World economy can witness a recession as economists polled by Reuters slashed growth forecasts once again for key economies, while central banks around the globe keep raising interest rates to tame persistently-high inflation.
According to Reuters, one bright spot is that most major global economies already in a recession or heading into one are starting with relatively low unemployment compared with previous downturns. The latest poll suggested this is the smallest gap between growth rates and joblessness in at least four decades. But while that might deaden the intensity of recessions, most respondents say it will be short and shallow in key economies, which may also keep inflation elevated for longer than most currently expect.
A strong 70 per cent majority of economists, 179 of 257, said chances of a sharp rise in unemployment over the coming year were low to very low, underscoring how widespread the view is among forecasters that it won’t be a devastating recession.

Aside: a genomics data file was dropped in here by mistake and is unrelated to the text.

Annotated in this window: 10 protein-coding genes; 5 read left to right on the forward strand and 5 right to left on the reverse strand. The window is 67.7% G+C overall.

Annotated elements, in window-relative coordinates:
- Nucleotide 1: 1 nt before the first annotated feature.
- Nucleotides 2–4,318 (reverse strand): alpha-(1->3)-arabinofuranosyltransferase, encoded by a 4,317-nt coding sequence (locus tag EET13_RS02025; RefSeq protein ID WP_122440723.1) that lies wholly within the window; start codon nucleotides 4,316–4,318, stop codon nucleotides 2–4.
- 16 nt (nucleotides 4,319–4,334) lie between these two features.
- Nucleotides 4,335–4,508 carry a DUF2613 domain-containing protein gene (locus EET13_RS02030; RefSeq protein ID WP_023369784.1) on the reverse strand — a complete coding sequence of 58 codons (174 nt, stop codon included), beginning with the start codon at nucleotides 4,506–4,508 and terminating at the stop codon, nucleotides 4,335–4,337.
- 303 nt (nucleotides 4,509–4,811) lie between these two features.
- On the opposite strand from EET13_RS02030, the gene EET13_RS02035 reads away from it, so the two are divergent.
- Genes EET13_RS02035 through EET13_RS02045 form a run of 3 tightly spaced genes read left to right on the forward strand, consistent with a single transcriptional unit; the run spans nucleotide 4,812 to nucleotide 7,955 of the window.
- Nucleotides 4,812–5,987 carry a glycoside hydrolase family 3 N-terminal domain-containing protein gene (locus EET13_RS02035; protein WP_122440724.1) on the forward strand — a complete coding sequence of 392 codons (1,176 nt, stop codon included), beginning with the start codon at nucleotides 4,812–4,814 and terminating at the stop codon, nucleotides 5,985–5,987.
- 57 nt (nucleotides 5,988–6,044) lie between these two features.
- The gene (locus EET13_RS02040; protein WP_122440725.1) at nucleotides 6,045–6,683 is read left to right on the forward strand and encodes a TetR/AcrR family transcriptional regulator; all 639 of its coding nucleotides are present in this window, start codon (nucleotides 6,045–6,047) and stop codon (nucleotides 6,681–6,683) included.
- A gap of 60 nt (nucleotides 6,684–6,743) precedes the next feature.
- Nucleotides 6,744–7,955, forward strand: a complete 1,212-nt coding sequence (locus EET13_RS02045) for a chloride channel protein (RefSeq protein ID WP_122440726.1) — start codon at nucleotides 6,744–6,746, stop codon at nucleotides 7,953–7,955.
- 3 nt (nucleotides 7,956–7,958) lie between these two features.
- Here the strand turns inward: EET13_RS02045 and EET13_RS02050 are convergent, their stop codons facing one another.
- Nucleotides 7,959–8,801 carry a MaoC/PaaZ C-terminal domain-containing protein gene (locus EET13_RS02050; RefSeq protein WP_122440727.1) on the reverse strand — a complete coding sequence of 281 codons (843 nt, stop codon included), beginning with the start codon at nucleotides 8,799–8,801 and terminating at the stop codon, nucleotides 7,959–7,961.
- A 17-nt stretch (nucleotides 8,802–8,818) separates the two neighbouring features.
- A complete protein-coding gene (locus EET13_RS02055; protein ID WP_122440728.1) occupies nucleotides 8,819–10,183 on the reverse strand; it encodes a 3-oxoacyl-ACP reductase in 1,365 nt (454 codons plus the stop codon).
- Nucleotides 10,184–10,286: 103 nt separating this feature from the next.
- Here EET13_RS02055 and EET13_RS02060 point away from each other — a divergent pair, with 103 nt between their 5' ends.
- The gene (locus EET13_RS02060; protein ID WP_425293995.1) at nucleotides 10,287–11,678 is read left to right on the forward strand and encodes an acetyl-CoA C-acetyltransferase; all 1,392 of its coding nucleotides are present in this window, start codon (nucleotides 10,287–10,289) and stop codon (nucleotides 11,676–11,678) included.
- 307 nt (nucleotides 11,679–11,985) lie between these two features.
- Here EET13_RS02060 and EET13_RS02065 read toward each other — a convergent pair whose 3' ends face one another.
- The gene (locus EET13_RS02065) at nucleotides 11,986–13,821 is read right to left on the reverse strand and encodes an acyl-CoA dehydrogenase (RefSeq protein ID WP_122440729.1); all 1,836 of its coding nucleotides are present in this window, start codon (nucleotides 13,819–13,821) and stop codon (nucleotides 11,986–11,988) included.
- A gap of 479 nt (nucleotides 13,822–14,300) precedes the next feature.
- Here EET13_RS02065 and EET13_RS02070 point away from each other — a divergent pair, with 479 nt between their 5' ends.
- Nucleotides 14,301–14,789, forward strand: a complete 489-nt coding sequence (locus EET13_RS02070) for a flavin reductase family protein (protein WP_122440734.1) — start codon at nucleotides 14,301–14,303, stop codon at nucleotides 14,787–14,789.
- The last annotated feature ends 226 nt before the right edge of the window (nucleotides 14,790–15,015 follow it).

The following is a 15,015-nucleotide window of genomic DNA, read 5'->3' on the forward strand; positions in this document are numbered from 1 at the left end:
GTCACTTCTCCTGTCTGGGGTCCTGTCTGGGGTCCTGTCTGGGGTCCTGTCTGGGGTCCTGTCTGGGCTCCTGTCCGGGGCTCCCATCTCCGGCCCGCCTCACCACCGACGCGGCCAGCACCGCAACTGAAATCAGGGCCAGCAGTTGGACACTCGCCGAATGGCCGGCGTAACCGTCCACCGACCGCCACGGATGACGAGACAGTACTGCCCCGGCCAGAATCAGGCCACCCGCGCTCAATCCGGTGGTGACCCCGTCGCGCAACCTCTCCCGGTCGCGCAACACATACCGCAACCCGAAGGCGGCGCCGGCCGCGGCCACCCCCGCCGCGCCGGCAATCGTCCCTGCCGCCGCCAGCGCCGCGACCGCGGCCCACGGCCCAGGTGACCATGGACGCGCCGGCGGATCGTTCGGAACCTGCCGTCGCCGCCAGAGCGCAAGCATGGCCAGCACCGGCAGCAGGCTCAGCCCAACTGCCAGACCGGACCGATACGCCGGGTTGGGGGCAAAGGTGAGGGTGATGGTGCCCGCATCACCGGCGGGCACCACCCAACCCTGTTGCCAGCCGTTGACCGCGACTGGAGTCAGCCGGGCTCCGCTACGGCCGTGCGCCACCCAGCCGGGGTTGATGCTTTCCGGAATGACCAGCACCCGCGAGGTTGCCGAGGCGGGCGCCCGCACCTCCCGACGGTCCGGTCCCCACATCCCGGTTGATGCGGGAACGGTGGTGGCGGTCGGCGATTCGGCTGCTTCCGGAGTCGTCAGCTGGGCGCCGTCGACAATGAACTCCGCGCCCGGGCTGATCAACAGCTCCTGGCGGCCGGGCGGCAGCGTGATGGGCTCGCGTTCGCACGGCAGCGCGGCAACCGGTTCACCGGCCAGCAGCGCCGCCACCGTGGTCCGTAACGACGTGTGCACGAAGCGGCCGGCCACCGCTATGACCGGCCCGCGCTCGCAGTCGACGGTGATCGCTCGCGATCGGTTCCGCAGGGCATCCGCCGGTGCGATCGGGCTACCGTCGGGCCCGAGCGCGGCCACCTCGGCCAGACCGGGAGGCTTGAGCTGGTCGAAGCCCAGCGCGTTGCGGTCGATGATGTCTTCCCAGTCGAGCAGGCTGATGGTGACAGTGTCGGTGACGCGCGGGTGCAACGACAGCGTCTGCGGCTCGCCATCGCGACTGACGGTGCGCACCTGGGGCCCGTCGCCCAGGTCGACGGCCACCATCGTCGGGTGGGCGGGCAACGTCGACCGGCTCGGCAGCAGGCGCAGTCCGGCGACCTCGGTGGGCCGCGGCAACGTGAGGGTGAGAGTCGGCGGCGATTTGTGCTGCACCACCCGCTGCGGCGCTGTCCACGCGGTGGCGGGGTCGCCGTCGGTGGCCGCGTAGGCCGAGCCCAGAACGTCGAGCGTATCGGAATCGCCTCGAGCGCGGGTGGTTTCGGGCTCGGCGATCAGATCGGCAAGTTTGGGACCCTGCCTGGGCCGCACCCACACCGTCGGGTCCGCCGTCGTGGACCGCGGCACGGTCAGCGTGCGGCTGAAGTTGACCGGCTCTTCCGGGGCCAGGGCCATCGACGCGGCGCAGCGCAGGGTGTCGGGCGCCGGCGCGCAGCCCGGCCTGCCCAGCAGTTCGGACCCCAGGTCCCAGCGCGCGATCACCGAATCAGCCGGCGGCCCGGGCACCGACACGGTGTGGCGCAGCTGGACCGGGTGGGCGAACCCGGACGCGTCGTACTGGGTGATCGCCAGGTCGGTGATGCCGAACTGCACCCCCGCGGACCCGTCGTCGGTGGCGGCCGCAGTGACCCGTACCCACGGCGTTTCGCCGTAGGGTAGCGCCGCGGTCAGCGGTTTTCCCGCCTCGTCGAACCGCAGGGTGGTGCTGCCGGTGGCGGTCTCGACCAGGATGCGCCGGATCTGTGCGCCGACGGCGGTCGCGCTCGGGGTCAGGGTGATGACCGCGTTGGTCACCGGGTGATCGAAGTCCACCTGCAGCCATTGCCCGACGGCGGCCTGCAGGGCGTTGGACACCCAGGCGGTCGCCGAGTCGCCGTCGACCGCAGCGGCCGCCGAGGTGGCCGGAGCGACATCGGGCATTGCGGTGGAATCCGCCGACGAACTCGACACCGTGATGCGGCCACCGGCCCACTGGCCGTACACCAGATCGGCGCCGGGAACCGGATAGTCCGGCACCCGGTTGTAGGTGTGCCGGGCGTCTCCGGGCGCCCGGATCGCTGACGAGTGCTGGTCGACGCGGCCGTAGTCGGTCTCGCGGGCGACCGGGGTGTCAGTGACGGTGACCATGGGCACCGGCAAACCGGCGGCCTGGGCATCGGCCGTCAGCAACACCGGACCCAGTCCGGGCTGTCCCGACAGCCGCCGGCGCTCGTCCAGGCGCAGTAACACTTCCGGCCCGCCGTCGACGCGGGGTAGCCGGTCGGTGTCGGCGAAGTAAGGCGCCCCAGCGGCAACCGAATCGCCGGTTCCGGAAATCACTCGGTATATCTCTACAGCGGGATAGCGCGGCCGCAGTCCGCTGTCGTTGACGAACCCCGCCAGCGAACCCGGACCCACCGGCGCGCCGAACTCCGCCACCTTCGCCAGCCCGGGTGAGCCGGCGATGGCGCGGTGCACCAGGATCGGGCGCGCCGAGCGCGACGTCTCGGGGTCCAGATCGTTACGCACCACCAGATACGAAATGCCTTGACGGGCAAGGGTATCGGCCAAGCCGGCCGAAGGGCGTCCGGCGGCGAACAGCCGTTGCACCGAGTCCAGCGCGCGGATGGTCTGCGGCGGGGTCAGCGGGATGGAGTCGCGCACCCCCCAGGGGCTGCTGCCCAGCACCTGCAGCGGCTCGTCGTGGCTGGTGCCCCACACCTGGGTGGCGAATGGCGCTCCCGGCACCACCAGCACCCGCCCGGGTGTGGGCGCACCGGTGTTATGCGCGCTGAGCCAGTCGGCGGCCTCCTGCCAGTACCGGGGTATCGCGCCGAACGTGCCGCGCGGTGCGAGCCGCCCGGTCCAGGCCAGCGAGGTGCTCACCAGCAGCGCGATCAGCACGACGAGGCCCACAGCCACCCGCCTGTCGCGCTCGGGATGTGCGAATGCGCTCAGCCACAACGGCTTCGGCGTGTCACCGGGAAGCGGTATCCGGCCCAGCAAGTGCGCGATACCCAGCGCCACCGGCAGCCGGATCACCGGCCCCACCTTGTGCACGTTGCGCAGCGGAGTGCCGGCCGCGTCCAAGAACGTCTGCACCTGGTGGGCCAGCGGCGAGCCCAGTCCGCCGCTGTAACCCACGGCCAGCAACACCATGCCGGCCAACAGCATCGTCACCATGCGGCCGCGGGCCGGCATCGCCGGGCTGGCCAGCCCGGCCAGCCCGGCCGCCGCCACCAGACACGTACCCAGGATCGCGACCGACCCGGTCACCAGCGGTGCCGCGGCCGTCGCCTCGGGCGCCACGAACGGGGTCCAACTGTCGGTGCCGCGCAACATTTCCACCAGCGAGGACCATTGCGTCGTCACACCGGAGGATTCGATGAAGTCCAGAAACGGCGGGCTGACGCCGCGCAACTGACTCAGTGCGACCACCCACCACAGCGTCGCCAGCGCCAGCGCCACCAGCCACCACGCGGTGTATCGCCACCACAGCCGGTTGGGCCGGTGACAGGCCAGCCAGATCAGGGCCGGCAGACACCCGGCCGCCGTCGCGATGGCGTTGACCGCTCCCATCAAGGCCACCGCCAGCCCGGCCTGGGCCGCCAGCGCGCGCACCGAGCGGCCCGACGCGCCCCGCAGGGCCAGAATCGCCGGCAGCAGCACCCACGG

Global growth is forecast to slow to 2.3 per cent in 2023 from an expected 2.9 per cent this year, followed by a rebound to 3.0 per cent in 2024, according to Reuters polls of economists covering 47 key economies taken September 26-October 25.
A majority of the top global central banks are over two-thirds of the way to the expected terminal interest rate, but with inflation still much higher than their mandates, the risk is those rate expectations are too low.
According to Reuters report, after being late to call the inflation problem, global central banks have spent most of this year frontloading rate hikes to catch up. Most economists and central banks are of the view there will be little work left to do next year.
Michael Every, global strategist at Rabobank, said, “Risk of a global recession” is what everyone’s talking about and has become mainstream in forecasts. “I think that’s pretty much a no-brainer when you look at the trend in all the key economies.”
Looking at the low jobless rate is problematic, Every said, “Because it is a lagging indicator and the longer it stays stronger the more central banks will feel that they can continue to hike rates.”
Of the 22 central banks polled this time, only six were expected to hit their inflation targets by the end of next year. That was a downgrade from July surveys, where two-thirds of 18 were expected to hit their respective targets by then.
Analysts at Deutsche Bank wrote: “…history never repeats exactly, but since inflation forecasting has generally been so poor over the last 18 months, it’s worth us asking what normally happens when inflation breaches these thresholds. The answer is that it’s normally quite sticky.”